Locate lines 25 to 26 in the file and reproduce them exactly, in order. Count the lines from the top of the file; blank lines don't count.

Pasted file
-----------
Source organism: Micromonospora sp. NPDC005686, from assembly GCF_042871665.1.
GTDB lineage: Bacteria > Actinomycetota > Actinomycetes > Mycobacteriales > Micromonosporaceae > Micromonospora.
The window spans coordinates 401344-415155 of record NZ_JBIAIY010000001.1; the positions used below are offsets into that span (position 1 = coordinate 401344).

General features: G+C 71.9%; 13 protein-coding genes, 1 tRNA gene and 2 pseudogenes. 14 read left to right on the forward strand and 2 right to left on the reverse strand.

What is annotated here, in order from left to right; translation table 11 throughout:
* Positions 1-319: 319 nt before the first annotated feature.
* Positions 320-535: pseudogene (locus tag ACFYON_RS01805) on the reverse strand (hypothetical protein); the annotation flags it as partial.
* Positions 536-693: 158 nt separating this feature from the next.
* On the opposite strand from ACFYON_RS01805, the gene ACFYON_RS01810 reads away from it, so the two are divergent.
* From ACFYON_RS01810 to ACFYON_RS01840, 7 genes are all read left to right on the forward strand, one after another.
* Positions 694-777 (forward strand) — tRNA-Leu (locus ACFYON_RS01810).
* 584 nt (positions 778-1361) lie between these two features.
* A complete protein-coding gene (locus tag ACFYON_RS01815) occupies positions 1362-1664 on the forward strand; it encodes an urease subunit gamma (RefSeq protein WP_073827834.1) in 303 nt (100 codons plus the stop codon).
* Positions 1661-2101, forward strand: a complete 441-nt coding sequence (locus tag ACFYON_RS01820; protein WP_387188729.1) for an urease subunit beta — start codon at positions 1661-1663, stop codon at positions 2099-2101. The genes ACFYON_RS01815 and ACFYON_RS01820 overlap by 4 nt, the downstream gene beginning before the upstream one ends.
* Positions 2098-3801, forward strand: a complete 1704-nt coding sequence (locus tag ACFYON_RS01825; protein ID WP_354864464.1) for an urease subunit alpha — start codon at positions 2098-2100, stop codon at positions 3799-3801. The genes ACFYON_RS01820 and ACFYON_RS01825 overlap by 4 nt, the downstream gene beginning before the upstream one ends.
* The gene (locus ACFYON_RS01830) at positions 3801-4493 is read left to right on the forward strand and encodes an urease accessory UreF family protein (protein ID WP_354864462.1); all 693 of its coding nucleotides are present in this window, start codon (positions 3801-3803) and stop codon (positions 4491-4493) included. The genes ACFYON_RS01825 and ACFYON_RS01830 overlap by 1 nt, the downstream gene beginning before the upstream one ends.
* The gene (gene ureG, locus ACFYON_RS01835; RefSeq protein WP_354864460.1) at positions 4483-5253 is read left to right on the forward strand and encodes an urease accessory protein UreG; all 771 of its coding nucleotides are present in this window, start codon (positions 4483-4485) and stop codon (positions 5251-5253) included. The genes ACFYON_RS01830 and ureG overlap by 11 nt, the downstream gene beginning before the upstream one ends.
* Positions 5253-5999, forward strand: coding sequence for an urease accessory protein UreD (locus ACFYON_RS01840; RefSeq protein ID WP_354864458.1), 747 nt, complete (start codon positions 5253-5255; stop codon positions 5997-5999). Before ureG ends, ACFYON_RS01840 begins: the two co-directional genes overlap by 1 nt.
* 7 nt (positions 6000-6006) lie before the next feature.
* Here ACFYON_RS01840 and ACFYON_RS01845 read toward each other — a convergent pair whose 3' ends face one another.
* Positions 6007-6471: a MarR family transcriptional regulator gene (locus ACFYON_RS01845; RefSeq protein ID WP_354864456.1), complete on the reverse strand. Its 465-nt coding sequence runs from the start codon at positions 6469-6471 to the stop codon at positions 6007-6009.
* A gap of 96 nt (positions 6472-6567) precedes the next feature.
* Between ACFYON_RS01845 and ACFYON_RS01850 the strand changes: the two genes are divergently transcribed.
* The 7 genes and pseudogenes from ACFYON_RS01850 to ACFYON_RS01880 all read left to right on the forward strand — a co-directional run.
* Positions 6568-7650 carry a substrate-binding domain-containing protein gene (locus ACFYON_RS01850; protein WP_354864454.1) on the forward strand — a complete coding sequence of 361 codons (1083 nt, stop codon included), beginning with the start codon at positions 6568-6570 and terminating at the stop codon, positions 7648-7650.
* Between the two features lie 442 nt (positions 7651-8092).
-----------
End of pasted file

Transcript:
* Positions 6568-7650 carry a substrate-binding domain-containing protein gene (locus ACFYON_RS01850; protein WP_354864454.1) on the forward strand — a complete coding sequence of 361 codons (1083 nt, stop codon included), beginning with the start codon at positions 6568-6570 and terminating at the stop codon, positions 7648-7650.
* Between the two features lie 442 nt (positions 7651-8092).